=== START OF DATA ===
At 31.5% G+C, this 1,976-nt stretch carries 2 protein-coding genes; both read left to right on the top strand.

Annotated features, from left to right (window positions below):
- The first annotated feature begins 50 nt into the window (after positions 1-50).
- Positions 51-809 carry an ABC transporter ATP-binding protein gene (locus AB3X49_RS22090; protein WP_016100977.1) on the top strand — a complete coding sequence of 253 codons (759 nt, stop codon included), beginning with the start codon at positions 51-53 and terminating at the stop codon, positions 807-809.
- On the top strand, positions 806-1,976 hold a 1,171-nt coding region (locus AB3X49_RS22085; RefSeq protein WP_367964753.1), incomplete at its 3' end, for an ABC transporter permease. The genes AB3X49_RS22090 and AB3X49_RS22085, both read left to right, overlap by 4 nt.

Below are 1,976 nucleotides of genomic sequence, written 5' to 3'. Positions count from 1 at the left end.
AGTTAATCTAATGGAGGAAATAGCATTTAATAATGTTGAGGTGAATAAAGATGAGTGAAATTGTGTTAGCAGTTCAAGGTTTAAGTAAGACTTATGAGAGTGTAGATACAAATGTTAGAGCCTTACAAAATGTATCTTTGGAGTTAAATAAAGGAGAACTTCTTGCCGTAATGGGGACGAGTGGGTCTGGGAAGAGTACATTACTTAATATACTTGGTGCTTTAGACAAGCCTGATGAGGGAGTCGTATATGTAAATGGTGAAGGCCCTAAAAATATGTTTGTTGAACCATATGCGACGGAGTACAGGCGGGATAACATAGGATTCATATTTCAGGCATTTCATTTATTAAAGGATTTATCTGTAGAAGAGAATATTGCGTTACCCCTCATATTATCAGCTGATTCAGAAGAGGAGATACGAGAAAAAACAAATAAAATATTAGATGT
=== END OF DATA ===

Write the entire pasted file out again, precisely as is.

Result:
At 31.5% G+C, this 1,976-nt stretch carries 2 protein-coding genes; both read left to right on the top strand.

Annotated features, from left to right (window positions below):
- The first annotated feature begins 50 nt into the window (after positions 1-50).
- Positions 51-809 carry an ABC transporter ATP-binding protein gene (locus AB3X49_RS22090; protein WP_016100977.1) on the top strand — a complete coding sequence of 253 codons (759 nt, stop codon included), beginning with the start codon at positions 51-53 and terminating at the stop codon, positions 807-809.
- On the top strand, positions 806-1,976 hold a 1,171-nt coding region (locus AB3X49_RS22085; RefSeq protein WP_367964753.1), incomplete at its 3' end, for an ABC transporter permease. The genes AB3X49_RS22090 and AB3X49_RS22085, both read left to right, overlap by 4 nt.

Below are 1,976 nucleotides of genomic sequence, written 5' to 3'. Positions count from 1 at the left end.
AGTTAATCTAATGGAGGAAATAGCATTTAATAATGTTGAGGTGAATAAAGATGAGTGAAATTGTGTTAGCAGTTCAAGGTTTAAGTAAGACTTATGAGAGTGTAGATACAAATGTTAGAGCCTTACAAAATGTATCTTTGGAGTTAAATAAAGGAGAACTTCTTGCCGTAATGGGGACGAGTGGGTCTGGGAAGAGTACATTACTTAATATACTTGGTGCTTTAGACAAGCCTGATGAGGGAGTCGTATATGTAAATGGTGAAGGCCCTAAAAATATGTTTGTTGAACCATATGCGACGGAGTACAGGCGGGATAACATAGGATTCATATTTCAGGCATTTCATTTATTAAAGGATTTATCTGTAGAAGAGAATATTGCGTTACCCCTCATATTATCAGCTGATTCAGAAGAGGAGATACGAGAAAAAACAAATAAAATATTAGATGT